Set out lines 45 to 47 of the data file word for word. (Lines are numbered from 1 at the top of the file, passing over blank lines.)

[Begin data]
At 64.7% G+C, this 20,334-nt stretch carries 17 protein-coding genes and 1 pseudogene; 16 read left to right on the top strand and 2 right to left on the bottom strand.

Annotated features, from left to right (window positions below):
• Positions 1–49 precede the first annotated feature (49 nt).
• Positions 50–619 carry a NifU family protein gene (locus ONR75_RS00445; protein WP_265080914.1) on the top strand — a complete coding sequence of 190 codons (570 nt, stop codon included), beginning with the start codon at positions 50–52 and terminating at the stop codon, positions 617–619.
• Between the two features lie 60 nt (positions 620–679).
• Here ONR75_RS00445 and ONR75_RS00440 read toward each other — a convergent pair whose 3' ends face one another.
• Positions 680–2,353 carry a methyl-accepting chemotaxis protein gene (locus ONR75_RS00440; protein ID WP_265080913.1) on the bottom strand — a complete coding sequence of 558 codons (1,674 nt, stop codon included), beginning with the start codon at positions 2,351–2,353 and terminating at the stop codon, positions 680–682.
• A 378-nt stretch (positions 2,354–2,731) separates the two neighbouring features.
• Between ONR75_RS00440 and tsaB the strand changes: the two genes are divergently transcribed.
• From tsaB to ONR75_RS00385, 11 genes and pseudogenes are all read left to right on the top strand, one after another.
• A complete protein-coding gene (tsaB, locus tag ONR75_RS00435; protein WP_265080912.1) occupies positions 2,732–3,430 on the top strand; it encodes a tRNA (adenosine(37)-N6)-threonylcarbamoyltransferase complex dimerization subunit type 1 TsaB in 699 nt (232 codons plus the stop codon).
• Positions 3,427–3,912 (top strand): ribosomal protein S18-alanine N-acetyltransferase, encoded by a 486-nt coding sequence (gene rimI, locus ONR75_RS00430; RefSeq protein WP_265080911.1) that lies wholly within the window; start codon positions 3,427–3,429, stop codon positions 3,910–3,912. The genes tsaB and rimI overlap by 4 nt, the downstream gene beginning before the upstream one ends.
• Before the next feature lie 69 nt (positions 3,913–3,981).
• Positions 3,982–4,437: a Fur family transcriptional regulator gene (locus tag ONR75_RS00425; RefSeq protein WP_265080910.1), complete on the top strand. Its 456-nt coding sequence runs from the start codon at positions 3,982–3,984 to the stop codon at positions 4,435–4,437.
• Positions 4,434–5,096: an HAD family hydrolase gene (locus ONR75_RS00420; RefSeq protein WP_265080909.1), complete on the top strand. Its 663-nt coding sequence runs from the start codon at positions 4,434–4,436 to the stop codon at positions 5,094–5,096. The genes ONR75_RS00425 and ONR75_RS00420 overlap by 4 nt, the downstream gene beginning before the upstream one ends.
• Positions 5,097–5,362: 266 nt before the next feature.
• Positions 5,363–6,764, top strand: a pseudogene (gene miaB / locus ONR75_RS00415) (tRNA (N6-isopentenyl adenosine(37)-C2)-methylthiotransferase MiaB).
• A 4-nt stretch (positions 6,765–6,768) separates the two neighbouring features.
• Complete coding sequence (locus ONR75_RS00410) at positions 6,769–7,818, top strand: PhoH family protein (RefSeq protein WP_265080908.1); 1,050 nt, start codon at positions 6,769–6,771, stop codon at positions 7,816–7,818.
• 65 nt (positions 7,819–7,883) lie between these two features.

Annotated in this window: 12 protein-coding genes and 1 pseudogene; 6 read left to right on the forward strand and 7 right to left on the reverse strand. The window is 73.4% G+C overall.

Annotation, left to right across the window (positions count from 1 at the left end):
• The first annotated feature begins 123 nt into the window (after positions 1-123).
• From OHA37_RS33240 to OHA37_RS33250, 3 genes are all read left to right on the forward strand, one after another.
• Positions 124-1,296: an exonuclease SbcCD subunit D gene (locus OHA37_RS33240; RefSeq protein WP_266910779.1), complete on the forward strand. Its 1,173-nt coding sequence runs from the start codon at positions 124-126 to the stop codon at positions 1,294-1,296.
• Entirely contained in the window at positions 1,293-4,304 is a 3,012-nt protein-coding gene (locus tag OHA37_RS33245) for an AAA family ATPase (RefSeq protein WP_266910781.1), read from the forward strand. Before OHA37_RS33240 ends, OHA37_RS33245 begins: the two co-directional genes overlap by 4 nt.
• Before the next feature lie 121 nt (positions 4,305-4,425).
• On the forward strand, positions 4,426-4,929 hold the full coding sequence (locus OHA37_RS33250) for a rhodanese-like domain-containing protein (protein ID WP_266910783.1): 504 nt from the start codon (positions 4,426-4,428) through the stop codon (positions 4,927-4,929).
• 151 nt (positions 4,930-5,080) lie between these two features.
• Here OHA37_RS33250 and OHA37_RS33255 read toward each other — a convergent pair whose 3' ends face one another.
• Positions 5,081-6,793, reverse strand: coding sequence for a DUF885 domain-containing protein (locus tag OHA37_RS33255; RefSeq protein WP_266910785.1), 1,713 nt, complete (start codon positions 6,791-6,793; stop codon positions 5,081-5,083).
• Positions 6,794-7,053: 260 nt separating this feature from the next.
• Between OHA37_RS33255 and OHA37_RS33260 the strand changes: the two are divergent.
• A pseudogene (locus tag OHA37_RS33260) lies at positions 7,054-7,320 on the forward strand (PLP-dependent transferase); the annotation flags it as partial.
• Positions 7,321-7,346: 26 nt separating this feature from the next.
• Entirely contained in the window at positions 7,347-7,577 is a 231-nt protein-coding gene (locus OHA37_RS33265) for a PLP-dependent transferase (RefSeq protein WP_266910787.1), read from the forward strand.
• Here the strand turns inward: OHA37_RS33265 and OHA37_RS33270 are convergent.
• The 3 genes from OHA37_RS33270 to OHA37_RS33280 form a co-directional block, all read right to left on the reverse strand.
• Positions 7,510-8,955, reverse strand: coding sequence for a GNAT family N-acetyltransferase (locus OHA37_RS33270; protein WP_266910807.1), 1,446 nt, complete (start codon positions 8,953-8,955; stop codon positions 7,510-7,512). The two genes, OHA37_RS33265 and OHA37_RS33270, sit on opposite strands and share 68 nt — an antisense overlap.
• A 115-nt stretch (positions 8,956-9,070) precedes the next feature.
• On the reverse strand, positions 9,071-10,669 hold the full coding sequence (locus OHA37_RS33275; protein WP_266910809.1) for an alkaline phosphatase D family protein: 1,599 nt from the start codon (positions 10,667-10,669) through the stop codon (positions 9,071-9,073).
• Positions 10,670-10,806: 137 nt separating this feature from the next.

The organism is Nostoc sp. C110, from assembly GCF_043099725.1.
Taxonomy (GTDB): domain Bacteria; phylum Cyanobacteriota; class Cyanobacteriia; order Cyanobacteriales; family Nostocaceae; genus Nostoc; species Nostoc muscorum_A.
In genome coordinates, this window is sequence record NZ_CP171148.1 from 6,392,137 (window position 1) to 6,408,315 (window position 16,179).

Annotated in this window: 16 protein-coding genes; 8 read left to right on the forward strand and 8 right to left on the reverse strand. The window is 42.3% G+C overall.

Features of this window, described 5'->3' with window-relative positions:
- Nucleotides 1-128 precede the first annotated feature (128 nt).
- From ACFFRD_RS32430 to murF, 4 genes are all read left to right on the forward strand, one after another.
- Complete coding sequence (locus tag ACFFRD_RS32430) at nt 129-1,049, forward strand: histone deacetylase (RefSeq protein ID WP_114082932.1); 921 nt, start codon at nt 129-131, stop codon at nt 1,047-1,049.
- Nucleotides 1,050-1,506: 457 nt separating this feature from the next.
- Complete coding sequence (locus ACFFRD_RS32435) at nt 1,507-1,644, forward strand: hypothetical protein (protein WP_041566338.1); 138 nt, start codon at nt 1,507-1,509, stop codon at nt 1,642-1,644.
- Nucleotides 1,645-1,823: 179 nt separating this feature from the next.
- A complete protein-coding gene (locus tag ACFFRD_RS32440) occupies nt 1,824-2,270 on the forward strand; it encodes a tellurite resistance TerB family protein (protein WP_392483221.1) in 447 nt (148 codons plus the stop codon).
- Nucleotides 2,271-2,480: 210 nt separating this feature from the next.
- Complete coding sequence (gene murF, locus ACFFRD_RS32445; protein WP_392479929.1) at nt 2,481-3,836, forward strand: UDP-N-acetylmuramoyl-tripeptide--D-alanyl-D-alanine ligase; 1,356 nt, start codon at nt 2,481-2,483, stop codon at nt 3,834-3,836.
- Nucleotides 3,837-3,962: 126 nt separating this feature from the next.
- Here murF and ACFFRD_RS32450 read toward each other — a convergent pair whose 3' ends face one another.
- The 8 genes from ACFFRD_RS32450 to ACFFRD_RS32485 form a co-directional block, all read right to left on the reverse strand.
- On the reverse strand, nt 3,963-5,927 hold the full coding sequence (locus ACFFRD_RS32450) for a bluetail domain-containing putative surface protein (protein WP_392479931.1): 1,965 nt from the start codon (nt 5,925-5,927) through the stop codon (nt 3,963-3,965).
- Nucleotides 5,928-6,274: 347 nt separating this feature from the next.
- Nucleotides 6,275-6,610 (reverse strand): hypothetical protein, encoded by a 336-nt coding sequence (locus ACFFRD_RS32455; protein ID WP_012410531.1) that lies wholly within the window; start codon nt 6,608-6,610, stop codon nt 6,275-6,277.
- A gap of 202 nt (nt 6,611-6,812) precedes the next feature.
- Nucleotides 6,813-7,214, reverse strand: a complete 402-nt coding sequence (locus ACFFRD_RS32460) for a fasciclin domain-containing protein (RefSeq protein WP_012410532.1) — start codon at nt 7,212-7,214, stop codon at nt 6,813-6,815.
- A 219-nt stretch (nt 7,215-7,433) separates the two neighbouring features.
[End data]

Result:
In genome coordinates, this window is sequence record NZ_CP171148.1 from 6,392,137 (window position 1) to 6,408,315 (window position 16,179).

Annotated in this window: 16 protein-coding genes; 8 read left to right on the forward strand and 8 right to left on the reverse strand. The window is 42.3% G+C overall.

Features of this window, described 5'->3' with window-relative positions: